CAIRO, Egypt, March 13, 2019/ — The Ministry of Education (MOE) in Egypt and the World Food Programme (WFP) are introducing new digital tools and technology in community schools to help reduce the technology gap between children in schools in rural areas and their more privileged peers in the formal education system.
WFP and the Ministry have provided over 1,800 computer tablets to community schools (one per school) in remote rural areas in eight governorates in Upper Egypt, and trained teachers in their use. Using these tablets and the internet, teachers can now access the Egyptian Knowledge Bank, Egypt’s largest national education platform. This allows teachers to increase their own knowledge about various topics while assisting their students to enhance their learning using dynamic and engaging educational content.
“We now live in a fast-paced world where school children today can easily access an unparalleled amount of information within seconds,” said WFP Egypt Representative and Country Director Menghestab Haile. “In Egypt, some schools are able to keep up but others fall behind. With this initiative, we’re ensuring that no child is left behind. It’s a way of encouraging self-growth, social mobility and ultimately supporting national development goals.”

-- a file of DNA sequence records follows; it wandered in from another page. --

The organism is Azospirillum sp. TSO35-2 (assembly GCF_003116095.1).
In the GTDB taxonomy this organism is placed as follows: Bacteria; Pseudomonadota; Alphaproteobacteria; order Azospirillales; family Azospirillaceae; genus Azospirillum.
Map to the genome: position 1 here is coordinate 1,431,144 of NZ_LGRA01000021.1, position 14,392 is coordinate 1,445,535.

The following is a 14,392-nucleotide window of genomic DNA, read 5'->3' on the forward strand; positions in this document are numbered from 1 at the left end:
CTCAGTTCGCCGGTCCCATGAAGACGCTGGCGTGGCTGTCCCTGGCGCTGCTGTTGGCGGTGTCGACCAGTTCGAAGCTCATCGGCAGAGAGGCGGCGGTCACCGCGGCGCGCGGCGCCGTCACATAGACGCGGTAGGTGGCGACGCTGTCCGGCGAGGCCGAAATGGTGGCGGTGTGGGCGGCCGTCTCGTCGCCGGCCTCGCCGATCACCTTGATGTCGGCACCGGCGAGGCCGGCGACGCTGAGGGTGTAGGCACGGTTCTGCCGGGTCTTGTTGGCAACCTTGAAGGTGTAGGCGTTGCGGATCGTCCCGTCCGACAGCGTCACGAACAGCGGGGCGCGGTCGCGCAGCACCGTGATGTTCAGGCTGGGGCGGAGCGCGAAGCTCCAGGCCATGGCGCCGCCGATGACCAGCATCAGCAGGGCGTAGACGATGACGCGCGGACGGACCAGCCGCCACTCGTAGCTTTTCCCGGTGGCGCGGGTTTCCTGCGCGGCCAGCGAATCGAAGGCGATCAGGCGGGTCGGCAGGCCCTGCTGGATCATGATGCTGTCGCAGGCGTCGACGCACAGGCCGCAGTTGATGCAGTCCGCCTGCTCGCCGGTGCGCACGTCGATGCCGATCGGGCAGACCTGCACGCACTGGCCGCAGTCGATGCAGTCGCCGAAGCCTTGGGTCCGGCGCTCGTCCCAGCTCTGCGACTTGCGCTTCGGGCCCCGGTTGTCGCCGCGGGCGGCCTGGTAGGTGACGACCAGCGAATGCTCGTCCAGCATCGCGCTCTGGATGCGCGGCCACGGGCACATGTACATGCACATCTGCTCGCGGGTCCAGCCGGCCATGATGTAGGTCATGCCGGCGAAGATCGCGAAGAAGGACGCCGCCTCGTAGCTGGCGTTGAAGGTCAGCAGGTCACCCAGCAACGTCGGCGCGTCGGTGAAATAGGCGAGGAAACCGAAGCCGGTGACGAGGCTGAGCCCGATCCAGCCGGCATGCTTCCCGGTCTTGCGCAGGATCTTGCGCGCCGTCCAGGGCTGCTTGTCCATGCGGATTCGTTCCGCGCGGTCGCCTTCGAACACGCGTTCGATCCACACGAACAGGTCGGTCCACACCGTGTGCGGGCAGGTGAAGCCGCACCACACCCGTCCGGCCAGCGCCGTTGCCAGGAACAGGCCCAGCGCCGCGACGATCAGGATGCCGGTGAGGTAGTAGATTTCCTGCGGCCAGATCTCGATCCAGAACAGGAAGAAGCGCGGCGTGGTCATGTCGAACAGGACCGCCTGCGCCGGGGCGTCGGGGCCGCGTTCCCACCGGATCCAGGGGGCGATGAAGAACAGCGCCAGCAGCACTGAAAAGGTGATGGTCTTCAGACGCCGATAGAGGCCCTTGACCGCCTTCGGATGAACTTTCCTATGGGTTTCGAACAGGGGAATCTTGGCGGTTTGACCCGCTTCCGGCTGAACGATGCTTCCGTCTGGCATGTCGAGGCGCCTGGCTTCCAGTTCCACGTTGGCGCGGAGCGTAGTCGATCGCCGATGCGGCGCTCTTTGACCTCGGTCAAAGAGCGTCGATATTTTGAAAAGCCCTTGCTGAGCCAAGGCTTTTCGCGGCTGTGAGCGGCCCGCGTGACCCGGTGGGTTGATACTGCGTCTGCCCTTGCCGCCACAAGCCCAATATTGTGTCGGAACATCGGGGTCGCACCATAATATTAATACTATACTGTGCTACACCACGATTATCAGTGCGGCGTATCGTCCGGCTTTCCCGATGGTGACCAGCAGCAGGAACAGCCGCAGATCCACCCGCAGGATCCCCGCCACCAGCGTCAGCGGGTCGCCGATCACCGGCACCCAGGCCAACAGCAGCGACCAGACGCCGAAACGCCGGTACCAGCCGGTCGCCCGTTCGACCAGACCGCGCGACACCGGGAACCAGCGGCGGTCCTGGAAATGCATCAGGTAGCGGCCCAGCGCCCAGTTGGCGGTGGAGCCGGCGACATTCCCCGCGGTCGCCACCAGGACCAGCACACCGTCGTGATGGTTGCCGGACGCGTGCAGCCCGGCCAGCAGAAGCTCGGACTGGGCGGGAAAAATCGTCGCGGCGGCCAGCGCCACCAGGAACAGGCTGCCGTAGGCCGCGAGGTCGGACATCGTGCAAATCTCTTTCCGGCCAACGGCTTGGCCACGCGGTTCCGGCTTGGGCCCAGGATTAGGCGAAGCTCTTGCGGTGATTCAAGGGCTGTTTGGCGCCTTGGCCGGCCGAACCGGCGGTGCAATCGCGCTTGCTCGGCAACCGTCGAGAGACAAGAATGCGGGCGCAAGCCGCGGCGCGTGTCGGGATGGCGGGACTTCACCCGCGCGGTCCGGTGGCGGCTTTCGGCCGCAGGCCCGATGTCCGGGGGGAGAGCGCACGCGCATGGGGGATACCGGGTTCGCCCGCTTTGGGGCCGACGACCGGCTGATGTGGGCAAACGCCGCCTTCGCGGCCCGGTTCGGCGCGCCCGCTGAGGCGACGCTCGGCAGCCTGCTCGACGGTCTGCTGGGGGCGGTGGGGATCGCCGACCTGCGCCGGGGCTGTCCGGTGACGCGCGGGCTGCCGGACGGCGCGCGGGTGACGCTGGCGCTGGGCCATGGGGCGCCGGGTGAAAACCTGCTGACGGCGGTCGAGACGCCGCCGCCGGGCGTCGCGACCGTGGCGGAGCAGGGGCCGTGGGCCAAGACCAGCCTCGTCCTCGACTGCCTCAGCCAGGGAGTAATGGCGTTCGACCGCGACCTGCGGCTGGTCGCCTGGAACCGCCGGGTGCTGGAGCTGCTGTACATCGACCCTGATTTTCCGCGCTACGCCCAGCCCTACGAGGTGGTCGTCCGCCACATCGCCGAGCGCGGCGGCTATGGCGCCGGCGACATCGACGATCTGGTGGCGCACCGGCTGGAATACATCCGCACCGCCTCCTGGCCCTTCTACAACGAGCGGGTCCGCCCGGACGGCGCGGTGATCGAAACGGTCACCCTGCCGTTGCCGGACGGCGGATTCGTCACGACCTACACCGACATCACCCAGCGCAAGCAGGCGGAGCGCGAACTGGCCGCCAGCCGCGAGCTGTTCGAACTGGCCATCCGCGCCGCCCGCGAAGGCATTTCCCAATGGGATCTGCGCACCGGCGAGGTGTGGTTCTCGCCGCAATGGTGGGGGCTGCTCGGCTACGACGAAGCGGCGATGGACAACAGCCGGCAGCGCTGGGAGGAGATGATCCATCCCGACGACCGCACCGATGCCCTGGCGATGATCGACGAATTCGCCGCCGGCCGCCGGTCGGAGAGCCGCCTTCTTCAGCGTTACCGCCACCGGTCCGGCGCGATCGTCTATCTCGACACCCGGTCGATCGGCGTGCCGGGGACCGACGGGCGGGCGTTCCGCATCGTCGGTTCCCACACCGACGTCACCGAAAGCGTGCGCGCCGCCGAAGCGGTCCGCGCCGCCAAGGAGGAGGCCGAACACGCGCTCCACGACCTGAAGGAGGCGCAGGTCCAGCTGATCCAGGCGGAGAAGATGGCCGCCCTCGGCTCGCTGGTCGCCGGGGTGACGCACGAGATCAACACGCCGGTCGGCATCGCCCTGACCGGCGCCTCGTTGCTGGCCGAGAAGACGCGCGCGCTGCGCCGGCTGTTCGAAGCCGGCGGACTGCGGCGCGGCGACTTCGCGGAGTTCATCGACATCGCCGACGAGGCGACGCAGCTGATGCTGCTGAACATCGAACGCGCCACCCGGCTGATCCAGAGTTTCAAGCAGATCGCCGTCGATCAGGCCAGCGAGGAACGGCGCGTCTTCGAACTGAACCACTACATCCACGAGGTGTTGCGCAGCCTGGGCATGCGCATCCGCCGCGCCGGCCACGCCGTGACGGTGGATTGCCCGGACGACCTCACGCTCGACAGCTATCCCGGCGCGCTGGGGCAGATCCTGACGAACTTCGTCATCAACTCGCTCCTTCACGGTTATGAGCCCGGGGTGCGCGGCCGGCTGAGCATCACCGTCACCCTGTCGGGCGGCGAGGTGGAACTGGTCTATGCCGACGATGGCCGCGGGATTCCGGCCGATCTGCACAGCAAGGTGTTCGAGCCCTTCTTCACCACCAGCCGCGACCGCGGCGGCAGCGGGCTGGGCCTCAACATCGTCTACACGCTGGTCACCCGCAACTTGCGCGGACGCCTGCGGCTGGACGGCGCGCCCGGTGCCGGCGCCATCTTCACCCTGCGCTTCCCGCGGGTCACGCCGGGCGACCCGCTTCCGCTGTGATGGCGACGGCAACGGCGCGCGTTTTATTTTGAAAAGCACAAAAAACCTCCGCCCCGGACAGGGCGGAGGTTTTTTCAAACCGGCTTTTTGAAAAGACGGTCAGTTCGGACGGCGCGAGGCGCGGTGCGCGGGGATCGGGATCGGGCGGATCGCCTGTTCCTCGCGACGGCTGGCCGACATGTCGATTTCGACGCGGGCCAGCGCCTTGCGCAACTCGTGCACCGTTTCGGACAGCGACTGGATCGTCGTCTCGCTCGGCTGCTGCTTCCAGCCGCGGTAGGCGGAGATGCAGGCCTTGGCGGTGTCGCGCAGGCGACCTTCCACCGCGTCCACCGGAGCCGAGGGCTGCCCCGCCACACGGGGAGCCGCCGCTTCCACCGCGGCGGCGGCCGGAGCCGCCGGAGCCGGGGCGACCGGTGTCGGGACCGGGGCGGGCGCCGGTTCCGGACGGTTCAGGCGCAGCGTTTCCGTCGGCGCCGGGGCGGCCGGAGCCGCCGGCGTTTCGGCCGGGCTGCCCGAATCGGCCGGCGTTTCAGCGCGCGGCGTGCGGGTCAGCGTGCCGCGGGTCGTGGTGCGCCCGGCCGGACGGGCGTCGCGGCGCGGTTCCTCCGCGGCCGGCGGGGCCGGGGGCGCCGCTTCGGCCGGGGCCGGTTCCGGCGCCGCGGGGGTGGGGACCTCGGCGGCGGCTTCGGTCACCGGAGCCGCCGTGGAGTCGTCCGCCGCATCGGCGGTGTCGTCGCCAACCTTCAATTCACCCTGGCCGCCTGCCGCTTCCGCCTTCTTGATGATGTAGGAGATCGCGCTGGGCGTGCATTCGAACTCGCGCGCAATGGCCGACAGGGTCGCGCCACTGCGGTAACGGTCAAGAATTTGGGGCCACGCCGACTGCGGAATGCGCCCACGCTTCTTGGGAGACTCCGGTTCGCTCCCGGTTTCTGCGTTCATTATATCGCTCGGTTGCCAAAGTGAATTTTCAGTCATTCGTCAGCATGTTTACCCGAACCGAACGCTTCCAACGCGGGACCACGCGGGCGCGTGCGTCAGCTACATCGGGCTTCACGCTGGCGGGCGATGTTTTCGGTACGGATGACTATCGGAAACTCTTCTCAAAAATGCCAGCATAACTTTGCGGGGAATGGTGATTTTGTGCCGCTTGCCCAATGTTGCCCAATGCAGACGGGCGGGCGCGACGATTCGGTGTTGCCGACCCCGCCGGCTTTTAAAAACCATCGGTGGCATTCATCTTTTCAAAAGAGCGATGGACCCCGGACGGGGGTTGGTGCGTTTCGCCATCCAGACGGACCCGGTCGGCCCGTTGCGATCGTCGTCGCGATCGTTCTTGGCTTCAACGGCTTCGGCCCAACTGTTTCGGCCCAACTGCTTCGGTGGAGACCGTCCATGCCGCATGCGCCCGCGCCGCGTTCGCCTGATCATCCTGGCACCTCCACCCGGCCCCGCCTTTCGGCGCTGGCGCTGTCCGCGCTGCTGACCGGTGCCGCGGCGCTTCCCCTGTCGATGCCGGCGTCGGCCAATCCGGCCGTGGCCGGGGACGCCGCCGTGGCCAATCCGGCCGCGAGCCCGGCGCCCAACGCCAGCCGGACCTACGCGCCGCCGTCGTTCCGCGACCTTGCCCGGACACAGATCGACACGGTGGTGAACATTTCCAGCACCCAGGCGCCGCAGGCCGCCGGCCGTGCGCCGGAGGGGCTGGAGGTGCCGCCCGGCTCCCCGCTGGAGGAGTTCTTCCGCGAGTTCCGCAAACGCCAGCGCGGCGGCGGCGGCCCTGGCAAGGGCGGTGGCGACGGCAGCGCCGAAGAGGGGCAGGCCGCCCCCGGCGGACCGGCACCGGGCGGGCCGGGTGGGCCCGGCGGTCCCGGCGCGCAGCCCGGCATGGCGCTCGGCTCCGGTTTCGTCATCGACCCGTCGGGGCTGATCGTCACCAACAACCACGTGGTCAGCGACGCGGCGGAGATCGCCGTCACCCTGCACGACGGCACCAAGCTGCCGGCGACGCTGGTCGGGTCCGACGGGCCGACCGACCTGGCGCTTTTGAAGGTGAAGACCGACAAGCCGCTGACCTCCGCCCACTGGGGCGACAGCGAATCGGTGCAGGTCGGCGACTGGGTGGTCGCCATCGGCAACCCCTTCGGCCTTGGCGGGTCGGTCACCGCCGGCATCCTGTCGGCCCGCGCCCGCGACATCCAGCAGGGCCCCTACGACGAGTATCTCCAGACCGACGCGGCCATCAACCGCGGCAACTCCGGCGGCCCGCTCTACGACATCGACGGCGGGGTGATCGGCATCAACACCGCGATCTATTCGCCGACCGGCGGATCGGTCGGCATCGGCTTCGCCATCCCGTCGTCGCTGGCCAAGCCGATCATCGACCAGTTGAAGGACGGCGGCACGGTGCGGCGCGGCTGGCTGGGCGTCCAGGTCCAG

By connecting tablets to projectors in the classroom, teacher can help children explore the world through videos, games, songs, photos and stories. Introduced last year, school tablets have already shown a positive impact on children, making them more engaged and encouraging them to explore new ideas.
To help the Ministry monitor progress in education in remote schools, WFP is supporting the development of a customized class-management ‘app’. Once launched, teachers will be trained on how to use tablets to record and track attendance, grades, and the daily distribution of WFP’s nutritious midday snack at schools. By linking the app to the Ministry’s information systems, government stakeholders will have access to real-time data to monitor and evaluate educational progress and challenges.
“Introducing technology and e-learning systems in schools is a nationwide initiative led by Egypt’s Ministry of Education. This digital transformation is providing students with the necessary tools to take their educational experience to another level,” said Egypt’s Minister of Education Tarek Shawki . “We are keen on providing children in marginalized areas with equal access to education to bridge the knowledge gap among students in various parts of Egypt.”
MOE and WFP have also successfully developed two innovative new platforms to facilitate the work of government officials and educationalists: one that provides dynamic and interactive analysis of key education targets through online visual dashboards; and another which analyses MOE’s data and shows geographical locations on maps.
WFP has been working in Egypt since 1968 and is currently supporting more than one million people through different projects in the country’s most vulnerable governorates. WFP activities aim to enhance the lives and livelihoods of vulnerable groups in a way that is sustainable and lasting.